(On December 17, 2010, Robert L. Spitzer, M.D. retired from 49 years of service at the New York State Psychiatric Institute (Columbia University.) Spitzer is the psychiatrist who chaired the development of the American Psychiatric Association’s Diagnostic and Statistical Manual, 3rd edition, 1980 (DSM-III). A day of celebration was held at the Psychiatric Institute, at which I spoke. Hannah S. Decker)
I’m supposed to talk about the revolution created by DSM-III, but obviously to this audience, I do not have to discuss its innovations: advisory committees to the Task Force, field-testing drafts, multiaxial diagnostic system, diagnostic criteria, systematic description of all disorders listed, glossary of terms, to name a few.
Since I am a historian, what I will do instead is put Bob’s contribution to psychiatry in an historical perspective. To do so, I am going to talk about two time periods in the history of psychiatry when it seemed vital that something be done to check a state of chaos. In so doing, I am going to compare Bob’s contribution to psychiatry with that of the great German psychiatrist, Emil Kraepelin, because I regard them as having equal significance in terms of their ultimate impact. In each instance, they introduced a new categorization to rescue a flailing field and established a momentum that has never disappeared.
In the 1880s, German psychiatry–still a fairly new subspecialty of medicine–was in a state of crisis. Psychiatrists were confronted with a mass of symptoms and found it difficult if not impossible to distinguish between symptoms and illnesses; an individual symptom might be labeled an illness. Writing a new classification to remedy this impasse became a German national psychiatric pastime, but in each individual case the nosology basically stayed with its creator. Communication among psychiatrists was abysmal. Moreover, usually psychiatrists could not offer a prognosis to their patients or their families. Even though the state of organizational progress of this new specialty in the 19th century had been nothing short of miraculous, a sense of pessimism and gloom hung over psychiatry.
Kraepelin, a neophyte psychiatrist in 1883—just 27 years old—found himself short of funds and took the advice of a mentor, the famous experimental psychologist Wilhelm Wundt, to write a short compendium of psychiatry as a way to get some money. Kraepelin was amazed at the mess he saw and struggled to make some coherent sense of it. If I can crack a small joke: Kraepelin’s inter-rater reliability problem in 1883 was a lot worse than Bob’s in 1973. Kraepelin began to enlarge his compendium at regular intervals and eventually it turned into his famous four volume textbook. Somewhere in the middle of his updates, he put forth the idea that psychotic illnesses might be divided into two large categories—dementia praecox and manic-depressive illness–based on their typical course. He would have liked to develop a classification according to etiology but could not, although he speculated that mental disorders could arise from some faulty metabolism in the brain or from hereditary degeneracy.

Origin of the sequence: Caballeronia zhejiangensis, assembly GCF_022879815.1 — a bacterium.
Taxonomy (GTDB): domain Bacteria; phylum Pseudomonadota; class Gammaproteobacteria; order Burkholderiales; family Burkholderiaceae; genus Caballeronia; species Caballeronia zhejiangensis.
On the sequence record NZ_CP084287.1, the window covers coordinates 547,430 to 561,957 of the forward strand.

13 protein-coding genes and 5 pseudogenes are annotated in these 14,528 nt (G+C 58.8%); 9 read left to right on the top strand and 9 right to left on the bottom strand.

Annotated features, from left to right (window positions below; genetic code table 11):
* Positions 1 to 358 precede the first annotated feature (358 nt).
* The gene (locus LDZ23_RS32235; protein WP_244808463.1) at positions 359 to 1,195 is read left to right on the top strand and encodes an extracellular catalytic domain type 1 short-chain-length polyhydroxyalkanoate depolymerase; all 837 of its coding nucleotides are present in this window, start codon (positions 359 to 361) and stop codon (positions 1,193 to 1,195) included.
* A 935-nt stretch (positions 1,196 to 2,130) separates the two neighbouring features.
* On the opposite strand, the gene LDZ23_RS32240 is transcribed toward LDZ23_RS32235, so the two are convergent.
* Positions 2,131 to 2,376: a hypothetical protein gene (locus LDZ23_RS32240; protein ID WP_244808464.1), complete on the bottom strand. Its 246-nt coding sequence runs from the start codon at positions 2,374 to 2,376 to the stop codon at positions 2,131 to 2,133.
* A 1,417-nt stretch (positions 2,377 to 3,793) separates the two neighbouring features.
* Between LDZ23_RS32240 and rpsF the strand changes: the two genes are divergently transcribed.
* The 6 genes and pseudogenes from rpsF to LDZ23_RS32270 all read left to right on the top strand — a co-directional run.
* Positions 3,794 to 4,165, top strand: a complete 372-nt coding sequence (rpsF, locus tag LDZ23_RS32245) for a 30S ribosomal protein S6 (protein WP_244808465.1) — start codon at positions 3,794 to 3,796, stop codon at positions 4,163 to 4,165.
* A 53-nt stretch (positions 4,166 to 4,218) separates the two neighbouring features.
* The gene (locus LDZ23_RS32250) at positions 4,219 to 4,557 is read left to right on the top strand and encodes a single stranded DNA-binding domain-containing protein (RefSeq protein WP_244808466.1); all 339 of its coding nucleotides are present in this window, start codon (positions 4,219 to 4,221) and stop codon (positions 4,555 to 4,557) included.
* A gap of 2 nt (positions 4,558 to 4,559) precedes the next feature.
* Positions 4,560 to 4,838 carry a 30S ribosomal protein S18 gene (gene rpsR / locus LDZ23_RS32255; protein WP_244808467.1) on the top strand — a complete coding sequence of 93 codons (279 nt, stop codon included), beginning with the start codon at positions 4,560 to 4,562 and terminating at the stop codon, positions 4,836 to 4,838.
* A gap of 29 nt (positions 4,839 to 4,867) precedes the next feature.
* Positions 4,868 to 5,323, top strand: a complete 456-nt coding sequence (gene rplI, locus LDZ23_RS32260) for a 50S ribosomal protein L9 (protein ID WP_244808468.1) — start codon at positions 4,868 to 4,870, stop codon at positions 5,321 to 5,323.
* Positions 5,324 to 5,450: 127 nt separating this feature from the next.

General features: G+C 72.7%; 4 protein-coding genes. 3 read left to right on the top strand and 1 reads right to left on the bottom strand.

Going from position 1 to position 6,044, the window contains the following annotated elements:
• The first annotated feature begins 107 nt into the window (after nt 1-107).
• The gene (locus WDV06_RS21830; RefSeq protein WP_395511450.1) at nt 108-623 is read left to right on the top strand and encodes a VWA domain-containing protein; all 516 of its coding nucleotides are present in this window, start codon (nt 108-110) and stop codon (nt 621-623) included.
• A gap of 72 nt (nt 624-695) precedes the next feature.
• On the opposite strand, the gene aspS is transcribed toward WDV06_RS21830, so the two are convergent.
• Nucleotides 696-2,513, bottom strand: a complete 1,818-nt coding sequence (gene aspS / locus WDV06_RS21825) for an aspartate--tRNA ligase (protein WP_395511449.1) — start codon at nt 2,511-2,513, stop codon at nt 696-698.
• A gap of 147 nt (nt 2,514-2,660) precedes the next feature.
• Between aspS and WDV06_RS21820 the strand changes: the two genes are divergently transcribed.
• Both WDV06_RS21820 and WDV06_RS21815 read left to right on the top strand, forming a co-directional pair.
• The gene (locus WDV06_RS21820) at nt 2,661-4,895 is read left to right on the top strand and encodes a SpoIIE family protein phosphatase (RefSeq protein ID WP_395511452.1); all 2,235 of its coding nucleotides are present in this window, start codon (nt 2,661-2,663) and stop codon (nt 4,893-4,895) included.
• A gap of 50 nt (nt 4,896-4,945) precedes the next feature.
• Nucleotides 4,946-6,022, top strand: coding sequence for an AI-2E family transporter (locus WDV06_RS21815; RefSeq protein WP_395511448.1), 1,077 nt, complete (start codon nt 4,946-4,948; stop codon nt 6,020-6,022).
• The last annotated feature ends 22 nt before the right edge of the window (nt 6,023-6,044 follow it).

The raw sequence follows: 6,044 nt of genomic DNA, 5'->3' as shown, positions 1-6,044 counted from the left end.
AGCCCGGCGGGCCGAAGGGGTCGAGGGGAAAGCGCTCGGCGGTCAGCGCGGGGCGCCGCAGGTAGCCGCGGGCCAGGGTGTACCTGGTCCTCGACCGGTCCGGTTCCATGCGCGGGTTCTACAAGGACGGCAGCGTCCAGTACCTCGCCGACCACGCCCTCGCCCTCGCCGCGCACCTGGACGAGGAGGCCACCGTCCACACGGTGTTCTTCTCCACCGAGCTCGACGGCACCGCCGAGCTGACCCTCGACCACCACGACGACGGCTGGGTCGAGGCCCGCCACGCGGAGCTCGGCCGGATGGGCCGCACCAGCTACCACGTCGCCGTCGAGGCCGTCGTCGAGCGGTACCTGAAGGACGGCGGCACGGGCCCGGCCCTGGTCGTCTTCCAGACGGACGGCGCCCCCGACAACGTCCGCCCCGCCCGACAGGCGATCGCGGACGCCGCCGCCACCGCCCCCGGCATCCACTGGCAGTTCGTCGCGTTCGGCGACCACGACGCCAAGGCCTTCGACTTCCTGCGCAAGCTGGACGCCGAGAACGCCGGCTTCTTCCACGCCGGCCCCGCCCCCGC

After initial resistance, Kraepelin’s nosology was accepted by many, and he was able to found a research institute in Germany, with money from the Rockefellers no less, to investigate the causes of mental illness. Gradually, over the years the notion spread that perhaps progress might come from describing mental disorders precisely and gathering facts about them, just as Kraepelin had successfully done in his textbook. I wish I had the time to quote for you one of Kraepelin’s compelling descriptions so you can see the precision and power of his words.
However, the descriptive, phenomenological approach in the United States was retarded for a number of years by the dominance of psychoanalysis. Psychoanalysis, I might interject, just like Kraepelin’s classification, had been one answer to the state of stagnation and hopelessness of 19th century psychiatry. Still, even at the zenith of psychoanalytic dominance, the justly named neo-Kraepelinians in St. Louis in the 1950s and ‘60s—Eli Robins, Samuel Guze, and George Winokur–were not deterred from the research that was establishing a descriptive foundation. Yet the neo-Kraepelinians by themselves would not have been able to engineer a shift in American psychiatry. For that, DSM-III was needed. Moreover, the neo-Kraepelinians by 1970 were one small island surrounded by a chaotic ocean.
In 1970, American psychiatry, much like the psychiatry Kraepelin had faced in 1890, was in a state of crisis. Let me specify what I mean. In the civil rights and Vietnam War era, psychiatry looked like it had lost its bearings. Some psychiatrists were thinking that the only way to solve psychiatric problems was to fight them on a social level by attacking poverty, unemployment, slums, racial prejudice head on. Others bent their energies to battle against issues like school segregation and the war on psychiatric grounds. Tens of thousands of discharged state hospital patients flooded the streets because certain federally-mandated care had failed to materialize, and it was clear psychoanalysis could not address this problem. Many studies had shown there was very poor inter-rater reliability in delivering the same diagnosis for the same patient, and psychiatry was held in low esteem by various scientific and medical bodies. Even a presidential commission and a congressional panel expressed concerns about how mental illness was documented. Aetna limited mental health coverage. In the decade 1963-1972, the NIMH cut back on research grants.